5 ways the IoT can make us safer, richer or happier

Harri — who is doing an invigorating job running our @FSecure_IoT twitter account — points out that we haven’t done any posts about what’s so exciting about the emerging Internet of Things. Guilty as charged. There’s a reason that the IoT promises to be a $7.1 trillion market in just the next 5 years: People […]

Harri — who is doing an invigorating job running our @FSecure_IoT twitter account — points out that we haven’t done any posts about what’s so exciting about the emerging Internet of Things. Guilty as charged.

There’s a reason that the IoT promises to be a $7.1 trillion market in just the next 5 years: People love the way technology makes our lives easier and frees us up to focus on other things.

Given our security and privacy focus at F-Secure, we tend to fixate on the challenges of securing the IoT. Seeing how mobile device manufacturers have both picked up and ignored many of the lessons that the PC industry learned the hard way makes us hopeful that this next rapid expansion of the internet can happen with concern for the protection consumer data in mind.

But we also want to focus on what’s so promising about these developments and how they can and will make lives better — and even save them.

Here are just five key IoT benefits to start with:

  1. The Internet of Things can save the elderly’s lives.
    In the UK alone, as many 30,000 die each year due to cold homes. Most of the victims are senior citizens. The IoT makes monitoring for dangerous dips in the temperature and alerting care professionals or family members simple. “This concept has already been successfully piloted in a trial involving Humberside Fire and Rescue, KC, Intamac and Sprue Aegis (Fireangel), the leading safety sensor manufacturer,” writes BetaNews‘ Sam Pudwell. “The pilot ran through the coldest period of the 2014/2015 winter, ensured the safety and wellbeing of a group of elderly and vulnerable householders by measuring the air temperature and other key indicators within their homes.”
  2. The IoT empowers the sharing economy.
    “Imagine the friction if, for example, Zipcar required that someone meet each customer in order to hand over the keys,” writes Ross Rubin at GigaOm. “Even traditional car rental companies are moving toward streamlining rentals. Similarly, the bike-sharing programs run in many cities such as Barcelona, London and New York City rely on terminals or apps to allow unattended check-outs and returns. Breather also relies on remote locks for the properties it lists.” With reliable infrastructure and secure systems, millions if not billions more people will be able to benefit from additional forms of income generation.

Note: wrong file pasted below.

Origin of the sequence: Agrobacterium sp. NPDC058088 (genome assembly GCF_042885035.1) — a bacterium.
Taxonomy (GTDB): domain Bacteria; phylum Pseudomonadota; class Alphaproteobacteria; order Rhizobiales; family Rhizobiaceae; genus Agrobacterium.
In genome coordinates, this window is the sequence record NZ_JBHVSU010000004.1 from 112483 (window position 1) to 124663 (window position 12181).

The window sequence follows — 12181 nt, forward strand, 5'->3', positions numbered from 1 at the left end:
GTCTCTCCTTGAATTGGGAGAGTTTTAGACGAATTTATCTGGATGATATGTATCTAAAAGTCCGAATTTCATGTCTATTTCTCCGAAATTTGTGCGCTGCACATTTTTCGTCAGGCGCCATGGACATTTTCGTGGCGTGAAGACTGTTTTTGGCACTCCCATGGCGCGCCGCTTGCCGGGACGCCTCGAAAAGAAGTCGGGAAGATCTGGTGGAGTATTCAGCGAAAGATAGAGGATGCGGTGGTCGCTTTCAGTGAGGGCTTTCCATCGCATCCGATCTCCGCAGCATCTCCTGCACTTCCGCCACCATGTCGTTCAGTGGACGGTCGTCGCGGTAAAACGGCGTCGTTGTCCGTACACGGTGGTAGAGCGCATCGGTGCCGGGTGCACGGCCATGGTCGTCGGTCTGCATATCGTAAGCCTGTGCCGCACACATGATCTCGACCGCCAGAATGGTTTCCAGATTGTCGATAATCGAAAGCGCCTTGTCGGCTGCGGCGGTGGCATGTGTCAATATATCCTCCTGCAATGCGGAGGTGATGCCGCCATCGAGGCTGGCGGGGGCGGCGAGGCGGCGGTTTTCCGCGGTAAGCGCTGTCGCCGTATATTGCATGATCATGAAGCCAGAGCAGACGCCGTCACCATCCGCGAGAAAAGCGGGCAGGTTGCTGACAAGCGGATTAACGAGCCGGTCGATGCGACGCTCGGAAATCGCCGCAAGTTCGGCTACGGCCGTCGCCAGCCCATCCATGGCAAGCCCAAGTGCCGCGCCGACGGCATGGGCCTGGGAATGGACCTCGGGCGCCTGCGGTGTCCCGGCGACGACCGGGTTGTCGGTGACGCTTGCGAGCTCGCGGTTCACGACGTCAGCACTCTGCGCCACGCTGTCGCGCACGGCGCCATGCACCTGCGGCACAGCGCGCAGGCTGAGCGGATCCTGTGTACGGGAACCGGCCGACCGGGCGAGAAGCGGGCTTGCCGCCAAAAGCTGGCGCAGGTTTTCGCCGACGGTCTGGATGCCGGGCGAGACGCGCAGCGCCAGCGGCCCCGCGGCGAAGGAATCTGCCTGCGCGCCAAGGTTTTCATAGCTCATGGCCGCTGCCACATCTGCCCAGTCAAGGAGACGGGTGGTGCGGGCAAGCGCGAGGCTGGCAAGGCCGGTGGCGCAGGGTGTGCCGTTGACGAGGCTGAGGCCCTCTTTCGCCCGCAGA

3. Connected devices can make our homes more secure.
    This seems to be the angle of the IoT Google is most excited about. “In January, Google announced it had entered into an agreement to acquire Nest Labs, a maker of connected smart home devices, such as smoke detectors and other home sensors, and last week there were rumours the company was eyeing off connected home security camera maker, Dropcam,” writes ZdNet‘s Leon Spencer.
  4. Smart devices can save you money, time and grief.
    Giving your alarm clock the power to adjust your other devices to your wakeup time sounds like a slight thing, but simple efficiencies can result in huge advantages, beyond improving your mornings.  One recent study found the misuse of time costs “$135 billion a year” in the U.S. alone.
  5. Improving the shopping experience and retailers’ bottom line with smarter data.
    A new survey of 138 retailers by Retail Systems Research finds that 80% of respondents expect the IoT to both “drastically change” the retail business and have a “dramatic effect on consumer products” in the next three years. The number one area they see it improving their business is “Customer service and support”. The ability to understand customer behaviors and fulfill their needs ranks high on the list of challenges retailers expect the IoT to help with. Since the internet is everywhere you can soon expect your real-life shopping experiences to begin to resemble online shopping.

So there’s some good news. What IoT benefits are you most excited about?

Cheers,

Jason

[Image by jimnista | Flickr]

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